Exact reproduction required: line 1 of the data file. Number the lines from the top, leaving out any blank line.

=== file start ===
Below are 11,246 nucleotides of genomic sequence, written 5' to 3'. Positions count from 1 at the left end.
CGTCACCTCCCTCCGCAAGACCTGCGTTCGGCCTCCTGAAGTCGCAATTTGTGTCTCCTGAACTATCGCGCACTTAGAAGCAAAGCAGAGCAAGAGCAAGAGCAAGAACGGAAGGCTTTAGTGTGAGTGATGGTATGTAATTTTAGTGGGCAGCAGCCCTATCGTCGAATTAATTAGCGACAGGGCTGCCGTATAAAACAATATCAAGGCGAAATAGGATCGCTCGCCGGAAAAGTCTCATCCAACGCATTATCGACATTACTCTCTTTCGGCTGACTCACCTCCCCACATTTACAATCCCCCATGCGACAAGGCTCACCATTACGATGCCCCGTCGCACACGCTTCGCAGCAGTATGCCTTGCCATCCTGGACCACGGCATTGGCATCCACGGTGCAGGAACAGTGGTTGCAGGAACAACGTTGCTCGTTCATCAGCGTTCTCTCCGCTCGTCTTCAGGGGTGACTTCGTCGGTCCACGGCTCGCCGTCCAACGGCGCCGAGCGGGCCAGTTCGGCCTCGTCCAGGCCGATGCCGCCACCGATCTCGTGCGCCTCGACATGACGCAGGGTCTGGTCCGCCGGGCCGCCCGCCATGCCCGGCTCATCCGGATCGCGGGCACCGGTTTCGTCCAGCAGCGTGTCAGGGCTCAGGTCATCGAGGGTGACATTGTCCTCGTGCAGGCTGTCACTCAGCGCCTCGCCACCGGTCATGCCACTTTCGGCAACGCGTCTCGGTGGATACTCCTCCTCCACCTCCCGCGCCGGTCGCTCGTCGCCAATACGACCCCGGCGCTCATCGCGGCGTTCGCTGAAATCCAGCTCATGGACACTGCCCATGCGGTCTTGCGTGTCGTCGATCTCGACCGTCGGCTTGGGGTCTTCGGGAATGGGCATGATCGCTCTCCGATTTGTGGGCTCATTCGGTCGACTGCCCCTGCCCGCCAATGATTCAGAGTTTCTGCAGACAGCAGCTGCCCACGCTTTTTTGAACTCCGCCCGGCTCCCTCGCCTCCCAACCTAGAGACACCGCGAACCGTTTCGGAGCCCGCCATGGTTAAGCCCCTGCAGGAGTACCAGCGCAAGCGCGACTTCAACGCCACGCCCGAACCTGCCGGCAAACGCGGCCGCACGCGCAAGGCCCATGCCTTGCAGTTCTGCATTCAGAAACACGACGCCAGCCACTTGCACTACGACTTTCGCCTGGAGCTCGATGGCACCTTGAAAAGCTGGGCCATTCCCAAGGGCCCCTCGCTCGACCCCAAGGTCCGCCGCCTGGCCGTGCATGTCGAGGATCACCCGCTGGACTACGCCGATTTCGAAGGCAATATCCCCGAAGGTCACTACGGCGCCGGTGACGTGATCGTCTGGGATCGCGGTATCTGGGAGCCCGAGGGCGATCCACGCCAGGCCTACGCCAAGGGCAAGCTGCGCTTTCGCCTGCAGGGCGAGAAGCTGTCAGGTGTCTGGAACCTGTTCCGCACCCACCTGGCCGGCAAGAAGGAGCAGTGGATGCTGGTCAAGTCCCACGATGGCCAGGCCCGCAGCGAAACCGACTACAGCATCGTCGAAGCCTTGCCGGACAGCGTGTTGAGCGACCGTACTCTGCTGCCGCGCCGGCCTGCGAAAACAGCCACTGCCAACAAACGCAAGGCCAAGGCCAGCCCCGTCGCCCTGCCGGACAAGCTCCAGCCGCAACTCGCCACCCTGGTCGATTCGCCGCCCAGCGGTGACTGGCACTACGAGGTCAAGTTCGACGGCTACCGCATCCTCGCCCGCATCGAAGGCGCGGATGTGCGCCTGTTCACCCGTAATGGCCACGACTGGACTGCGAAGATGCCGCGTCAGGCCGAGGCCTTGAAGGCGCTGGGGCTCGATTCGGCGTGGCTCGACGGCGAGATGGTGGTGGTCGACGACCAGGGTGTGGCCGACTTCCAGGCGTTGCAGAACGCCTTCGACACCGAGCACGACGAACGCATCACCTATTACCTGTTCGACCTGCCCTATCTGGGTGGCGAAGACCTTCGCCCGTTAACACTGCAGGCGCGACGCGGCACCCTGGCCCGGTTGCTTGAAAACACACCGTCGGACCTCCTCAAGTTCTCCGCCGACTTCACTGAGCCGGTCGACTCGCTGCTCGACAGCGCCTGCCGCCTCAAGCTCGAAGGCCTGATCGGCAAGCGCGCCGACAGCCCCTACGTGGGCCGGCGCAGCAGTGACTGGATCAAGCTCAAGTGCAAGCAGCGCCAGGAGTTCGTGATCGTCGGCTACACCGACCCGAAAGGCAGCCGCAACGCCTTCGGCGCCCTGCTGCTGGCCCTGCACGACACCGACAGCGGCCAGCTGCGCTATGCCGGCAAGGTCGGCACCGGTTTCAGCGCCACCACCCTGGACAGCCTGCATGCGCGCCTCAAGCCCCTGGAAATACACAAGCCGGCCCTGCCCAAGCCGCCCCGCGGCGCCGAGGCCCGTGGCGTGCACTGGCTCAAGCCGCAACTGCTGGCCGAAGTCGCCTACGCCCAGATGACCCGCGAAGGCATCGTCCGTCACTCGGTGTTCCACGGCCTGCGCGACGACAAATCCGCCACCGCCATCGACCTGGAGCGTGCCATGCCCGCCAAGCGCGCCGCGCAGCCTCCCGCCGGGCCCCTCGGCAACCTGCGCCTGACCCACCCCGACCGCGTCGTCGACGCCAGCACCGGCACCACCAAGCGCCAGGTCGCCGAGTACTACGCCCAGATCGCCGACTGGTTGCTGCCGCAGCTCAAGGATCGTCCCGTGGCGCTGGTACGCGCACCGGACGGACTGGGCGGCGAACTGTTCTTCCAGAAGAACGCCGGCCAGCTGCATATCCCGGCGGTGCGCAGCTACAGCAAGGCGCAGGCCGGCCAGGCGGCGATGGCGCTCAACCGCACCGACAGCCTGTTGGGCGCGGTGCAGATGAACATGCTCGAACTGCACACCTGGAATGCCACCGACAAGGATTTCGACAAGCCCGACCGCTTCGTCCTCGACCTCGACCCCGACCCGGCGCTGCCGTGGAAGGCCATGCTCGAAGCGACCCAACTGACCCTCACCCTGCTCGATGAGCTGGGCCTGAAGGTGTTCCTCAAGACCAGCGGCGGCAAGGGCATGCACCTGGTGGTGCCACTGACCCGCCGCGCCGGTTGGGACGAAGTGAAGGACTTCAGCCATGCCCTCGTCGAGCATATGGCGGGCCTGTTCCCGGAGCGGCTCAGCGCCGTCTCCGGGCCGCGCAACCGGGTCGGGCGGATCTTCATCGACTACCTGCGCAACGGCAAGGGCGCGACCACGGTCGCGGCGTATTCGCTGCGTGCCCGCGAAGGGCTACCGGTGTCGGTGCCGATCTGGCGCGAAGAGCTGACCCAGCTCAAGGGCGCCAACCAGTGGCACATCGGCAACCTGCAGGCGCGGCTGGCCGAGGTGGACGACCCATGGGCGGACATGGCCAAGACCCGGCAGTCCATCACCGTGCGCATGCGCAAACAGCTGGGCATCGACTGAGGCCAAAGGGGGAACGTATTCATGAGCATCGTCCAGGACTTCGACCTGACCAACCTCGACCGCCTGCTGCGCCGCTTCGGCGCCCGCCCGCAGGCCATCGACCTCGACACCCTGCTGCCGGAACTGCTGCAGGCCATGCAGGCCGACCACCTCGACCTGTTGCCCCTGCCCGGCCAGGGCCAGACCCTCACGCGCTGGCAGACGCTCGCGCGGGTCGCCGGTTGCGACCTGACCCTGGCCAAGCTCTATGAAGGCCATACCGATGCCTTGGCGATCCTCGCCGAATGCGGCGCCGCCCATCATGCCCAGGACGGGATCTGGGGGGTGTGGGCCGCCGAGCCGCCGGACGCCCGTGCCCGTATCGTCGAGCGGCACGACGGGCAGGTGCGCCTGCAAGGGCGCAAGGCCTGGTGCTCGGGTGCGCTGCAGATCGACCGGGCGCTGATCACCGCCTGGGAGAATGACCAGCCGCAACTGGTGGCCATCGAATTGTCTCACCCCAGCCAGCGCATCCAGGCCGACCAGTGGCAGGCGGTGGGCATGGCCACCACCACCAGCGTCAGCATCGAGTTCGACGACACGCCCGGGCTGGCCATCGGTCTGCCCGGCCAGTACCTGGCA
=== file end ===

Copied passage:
Below are 11,246 nucleotides of genomic sequence, written 5' to 3'. Positions count from 1 at the left end.